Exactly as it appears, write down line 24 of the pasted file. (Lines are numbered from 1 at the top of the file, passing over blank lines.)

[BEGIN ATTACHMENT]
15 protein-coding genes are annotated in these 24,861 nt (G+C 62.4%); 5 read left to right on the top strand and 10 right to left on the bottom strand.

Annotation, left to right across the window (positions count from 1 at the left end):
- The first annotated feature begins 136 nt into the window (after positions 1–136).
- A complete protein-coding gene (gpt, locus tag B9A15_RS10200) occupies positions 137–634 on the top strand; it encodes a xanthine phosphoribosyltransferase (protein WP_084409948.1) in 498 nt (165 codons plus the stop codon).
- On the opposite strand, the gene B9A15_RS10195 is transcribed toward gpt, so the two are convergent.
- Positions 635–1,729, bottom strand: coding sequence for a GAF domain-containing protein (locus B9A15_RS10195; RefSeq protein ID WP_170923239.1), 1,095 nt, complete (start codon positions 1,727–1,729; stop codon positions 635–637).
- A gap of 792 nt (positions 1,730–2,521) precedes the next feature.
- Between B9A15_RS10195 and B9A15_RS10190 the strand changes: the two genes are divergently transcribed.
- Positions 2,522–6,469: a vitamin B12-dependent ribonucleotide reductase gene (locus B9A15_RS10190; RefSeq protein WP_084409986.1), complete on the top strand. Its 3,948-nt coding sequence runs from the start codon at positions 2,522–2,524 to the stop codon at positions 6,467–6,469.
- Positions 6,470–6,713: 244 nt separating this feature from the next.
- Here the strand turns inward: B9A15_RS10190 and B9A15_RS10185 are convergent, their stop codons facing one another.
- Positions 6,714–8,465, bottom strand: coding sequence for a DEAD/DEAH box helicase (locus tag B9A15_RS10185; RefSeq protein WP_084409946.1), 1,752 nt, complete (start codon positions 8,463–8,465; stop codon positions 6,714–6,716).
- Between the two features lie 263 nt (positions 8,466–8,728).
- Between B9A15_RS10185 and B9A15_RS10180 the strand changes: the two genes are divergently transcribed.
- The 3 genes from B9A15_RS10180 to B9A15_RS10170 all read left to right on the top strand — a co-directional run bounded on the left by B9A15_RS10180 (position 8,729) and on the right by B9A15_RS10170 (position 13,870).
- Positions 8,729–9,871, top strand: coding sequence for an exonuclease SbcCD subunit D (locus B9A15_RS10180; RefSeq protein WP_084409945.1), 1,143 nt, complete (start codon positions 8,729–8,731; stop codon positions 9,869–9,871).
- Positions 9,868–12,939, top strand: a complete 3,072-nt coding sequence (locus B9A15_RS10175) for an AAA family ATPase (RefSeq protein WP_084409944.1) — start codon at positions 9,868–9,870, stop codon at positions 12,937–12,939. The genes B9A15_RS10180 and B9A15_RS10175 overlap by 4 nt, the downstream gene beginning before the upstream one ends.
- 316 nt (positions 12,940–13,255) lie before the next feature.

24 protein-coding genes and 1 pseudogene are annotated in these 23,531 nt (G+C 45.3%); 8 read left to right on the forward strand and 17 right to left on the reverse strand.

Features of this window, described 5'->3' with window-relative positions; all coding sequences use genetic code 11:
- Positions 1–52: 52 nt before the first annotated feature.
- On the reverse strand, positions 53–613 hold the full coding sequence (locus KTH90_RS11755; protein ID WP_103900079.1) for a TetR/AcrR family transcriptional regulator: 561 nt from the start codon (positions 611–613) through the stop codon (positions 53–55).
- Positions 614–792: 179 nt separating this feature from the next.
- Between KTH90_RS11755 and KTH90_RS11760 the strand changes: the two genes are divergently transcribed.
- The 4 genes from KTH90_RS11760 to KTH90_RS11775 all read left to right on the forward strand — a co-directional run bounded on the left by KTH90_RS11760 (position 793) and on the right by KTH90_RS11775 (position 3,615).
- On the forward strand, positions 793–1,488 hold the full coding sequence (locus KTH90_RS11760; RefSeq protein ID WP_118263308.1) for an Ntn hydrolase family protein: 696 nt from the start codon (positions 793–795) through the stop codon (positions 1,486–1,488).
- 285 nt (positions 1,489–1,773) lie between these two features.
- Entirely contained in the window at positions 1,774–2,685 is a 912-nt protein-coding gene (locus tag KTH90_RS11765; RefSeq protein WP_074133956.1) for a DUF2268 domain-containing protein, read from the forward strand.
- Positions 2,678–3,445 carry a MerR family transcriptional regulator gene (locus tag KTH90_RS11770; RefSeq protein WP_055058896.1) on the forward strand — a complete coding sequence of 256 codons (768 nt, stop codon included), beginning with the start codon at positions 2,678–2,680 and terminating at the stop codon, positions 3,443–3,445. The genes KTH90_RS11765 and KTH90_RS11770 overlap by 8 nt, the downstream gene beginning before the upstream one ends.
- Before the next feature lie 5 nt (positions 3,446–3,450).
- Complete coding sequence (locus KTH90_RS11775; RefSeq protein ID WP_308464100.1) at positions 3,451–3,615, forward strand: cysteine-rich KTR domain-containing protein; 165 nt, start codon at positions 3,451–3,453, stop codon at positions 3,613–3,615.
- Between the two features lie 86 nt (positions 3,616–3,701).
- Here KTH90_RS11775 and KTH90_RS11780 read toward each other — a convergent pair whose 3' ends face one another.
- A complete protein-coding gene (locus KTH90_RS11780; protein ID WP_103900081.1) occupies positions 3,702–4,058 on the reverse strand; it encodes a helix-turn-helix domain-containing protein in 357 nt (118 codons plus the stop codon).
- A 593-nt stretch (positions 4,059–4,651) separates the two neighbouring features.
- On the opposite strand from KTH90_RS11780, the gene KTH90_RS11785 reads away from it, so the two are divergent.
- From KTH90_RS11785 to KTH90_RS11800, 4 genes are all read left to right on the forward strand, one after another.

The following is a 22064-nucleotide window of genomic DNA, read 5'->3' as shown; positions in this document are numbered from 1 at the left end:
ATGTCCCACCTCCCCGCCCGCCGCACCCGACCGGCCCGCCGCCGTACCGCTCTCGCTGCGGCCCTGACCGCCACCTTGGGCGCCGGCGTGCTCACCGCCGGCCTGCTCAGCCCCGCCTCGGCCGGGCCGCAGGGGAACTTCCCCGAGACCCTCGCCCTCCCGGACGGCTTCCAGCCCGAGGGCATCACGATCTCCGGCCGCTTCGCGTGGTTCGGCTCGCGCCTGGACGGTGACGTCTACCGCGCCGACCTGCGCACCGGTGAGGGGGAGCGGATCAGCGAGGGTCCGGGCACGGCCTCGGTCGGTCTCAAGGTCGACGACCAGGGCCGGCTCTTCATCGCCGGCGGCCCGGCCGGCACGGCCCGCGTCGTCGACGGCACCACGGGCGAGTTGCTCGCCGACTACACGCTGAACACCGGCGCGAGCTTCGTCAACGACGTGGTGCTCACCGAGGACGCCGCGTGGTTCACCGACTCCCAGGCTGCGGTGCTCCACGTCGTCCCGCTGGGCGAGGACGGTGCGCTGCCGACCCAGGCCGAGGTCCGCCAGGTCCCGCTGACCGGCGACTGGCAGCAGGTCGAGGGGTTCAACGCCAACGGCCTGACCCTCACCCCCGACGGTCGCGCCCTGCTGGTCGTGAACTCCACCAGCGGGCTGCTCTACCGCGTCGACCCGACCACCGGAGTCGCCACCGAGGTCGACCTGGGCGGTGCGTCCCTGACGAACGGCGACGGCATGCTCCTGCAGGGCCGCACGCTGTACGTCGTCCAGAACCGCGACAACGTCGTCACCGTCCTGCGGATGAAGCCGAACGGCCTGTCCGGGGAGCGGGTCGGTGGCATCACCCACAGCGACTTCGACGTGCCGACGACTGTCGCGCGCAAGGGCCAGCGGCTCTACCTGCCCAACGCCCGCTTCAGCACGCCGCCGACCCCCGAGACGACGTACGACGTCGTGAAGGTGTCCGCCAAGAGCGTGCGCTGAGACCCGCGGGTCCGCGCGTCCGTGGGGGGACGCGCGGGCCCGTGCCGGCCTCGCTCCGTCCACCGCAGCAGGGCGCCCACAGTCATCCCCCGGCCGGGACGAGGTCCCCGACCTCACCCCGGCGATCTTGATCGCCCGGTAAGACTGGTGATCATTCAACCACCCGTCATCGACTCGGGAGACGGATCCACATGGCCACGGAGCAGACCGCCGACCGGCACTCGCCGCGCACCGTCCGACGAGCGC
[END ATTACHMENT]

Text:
- Between KTH90_RS11755 and KTH90_RS11760 the strand changes: the two genes are divergently transcribed.